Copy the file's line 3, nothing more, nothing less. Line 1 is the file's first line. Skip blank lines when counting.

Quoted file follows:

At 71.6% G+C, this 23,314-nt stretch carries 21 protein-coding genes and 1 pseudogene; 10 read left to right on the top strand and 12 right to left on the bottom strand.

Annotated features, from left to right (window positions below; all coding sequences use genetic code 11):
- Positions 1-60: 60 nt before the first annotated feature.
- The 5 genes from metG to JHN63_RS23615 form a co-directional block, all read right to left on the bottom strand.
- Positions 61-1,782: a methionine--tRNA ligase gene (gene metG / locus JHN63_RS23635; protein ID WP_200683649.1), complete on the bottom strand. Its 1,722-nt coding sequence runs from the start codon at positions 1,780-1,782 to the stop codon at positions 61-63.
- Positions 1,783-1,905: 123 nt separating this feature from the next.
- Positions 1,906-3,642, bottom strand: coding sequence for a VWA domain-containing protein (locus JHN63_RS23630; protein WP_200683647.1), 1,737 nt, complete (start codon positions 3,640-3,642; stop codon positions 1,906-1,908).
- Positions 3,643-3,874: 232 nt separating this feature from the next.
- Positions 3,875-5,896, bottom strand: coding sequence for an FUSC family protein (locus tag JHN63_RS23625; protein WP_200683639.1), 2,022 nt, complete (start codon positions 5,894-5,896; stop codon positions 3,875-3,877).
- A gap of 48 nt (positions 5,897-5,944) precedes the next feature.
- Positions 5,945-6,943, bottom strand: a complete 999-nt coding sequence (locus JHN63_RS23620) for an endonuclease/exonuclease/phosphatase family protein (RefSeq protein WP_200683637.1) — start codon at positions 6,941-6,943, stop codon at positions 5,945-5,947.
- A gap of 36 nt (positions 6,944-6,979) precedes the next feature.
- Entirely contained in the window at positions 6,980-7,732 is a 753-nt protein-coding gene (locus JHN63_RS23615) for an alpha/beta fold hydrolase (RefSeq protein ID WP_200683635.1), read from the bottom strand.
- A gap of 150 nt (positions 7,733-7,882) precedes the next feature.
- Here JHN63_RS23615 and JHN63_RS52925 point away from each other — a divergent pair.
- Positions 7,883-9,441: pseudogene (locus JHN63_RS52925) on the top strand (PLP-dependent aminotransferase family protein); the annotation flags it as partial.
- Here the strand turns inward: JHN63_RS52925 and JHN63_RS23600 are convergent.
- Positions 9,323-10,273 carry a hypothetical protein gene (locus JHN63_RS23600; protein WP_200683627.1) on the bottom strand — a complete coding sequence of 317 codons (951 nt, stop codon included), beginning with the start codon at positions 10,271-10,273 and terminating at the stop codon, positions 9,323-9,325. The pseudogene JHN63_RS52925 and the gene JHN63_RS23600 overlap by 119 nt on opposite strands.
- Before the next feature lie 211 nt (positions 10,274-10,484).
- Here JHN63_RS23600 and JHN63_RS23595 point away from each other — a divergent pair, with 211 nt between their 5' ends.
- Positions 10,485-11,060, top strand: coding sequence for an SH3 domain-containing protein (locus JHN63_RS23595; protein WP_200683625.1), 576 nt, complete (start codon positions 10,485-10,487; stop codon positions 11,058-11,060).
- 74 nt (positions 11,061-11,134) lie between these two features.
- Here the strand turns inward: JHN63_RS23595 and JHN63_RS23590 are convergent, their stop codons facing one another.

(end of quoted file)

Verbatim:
- Positions 1-60: 60 nt before the first annotated feature.